Congress Earmarks Funds for Center on Adolescent Learning
Posted: March 22, 2000 at 1:00 am, Last Updated: November 30, -0001 at 12:00 am
By Emily Yaghmour
The U.S. Congress has earmarked more than $700,000 to fund the creation of the Krasnow Research Center on Adolescent Learning. Barbara Given, associate professor of the Graduate School of Education and a researcher at the Krasnow Institute for Advanced Study, submitted the preliminary proposal last year. The mission of the center is to discover the best ways to help at-risk students become successful learners.
In collaboration with the Fairfax County Public Schools, the research center will offer a five-week summer program beginning in 2001 for adolescents who are at risk for academic failure. While the primary objective of the center is to conduct research on how adolescents learn, the center also will provide a valuable service to the students and their teachers. In addition, insights from research results are expected to be useful in producing effective instructional strategies that teachers across the country can implement.
Steven Schiff of the Krasnow Institute and the Department of Psychology will lead the center’s brain research efforts. He and his team of researchers will use the electroencephalogram (EEG) to study electrical activity in the brains of the students participating in the summer program. By doing so, they hope to identify the neural processes involved in successful learning strategies. The center will also examine the effectiveness of the curriculum used in the program to determine which learning strategies work best for at-risk students. In addition, the center will conduct research to determine if the students’ attitudes about learning have changed as a result of the program.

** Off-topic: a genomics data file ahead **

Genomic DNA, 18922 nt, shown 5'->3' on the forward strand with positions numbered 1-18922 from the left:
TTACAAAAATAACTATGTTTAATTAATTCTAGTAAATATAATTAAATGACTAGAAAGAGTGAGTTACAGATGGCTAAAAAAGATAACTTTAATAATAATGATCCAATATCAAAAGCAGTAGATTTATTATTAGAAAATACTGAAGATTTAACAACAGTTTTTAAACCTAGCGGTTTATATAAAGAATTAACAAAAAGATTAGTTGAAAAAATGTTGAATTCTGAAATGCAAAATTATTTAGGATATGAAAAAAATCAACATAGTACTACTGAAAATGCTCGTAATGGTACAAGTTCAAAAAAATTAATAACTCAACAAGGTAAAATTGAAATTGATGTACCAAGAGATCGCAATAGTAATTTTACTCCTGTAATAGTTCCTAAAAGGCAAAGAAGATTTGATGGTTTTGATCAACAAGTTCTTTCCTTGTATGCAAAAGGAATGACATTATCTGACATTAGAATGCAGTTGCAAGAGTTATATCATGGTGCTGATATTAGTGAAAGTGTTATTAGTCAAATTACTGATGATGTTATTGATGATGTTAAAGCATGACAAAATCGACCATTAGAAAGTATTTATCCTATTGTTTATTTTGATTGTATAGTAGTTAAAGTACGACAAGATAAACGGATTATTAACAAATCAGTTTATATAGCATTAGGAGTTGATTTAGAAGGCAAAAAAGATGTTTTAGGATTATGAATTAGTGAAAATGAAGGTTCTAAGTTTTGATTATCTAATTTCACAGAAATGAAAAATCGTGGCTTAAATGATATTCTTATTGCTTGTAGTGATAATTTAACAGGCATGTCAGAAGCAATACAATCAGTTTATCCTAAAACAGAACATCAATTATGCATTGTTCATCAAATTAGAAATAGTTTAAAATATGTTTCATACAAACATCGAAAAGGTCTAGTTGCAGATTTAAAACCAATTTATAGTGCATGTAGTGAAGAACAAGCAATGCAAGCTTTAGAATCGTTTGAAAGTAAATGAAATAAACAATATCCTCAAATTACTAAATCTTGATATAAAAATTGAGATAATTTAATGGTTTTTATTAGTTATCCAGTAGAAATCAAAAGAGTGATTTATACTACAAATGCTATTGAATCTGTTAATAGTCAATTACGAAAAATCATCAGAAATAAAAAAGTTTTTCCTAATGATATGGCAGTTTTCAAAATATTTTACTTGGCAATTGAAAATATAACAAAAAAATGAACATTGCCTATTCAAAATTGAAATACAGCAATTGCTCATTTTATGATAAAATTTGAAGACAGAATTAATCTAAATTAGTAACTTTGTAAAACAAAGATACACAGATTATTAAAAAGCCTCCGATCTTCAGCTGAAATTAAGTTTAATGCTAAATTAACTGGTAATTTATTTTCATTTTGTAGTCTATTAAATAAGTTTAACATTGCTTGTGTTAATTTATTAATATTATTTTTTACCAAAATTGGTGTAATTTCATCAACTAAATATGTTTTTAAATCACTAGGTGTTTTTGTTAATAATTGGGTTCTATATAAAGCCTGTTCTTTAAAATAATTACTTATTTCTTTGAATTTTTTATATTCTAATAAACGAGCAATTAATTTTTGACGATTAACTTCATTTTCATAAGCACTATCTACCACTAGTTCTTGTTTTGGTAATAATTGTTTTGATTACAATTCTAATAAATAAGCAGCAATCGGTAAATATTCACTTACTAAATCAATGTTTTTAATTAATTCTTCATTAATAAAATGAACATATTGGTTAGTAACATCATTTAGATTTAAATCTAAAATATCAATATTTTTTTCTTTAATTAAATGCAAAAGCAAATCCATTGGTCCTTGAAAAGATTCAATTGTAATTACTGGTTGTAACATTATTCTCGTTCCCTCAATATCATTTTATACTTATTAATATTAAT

Given plans to conduct a three- to four-week exploratory study this summer, involving 10 to 12 students, some of whom are failing academically and others of whom are succeeding. The exploratory study will help the teams of researchers work out the details for the full-blown study, which will commence in September with specific teacher preparation and continue through the summer of 2001 for the adolescents.
While preliminary plans developed with Teresa Zutter and other leading educators from the Fairfax County Public Schools were approved by Congress, Given and her colleagues are now drafting a full-fledged proposal to submit to the Department of Education’s Office of Special Education and Rehabilitative Services. Funding is expected to be forthcoming by mid- to late April.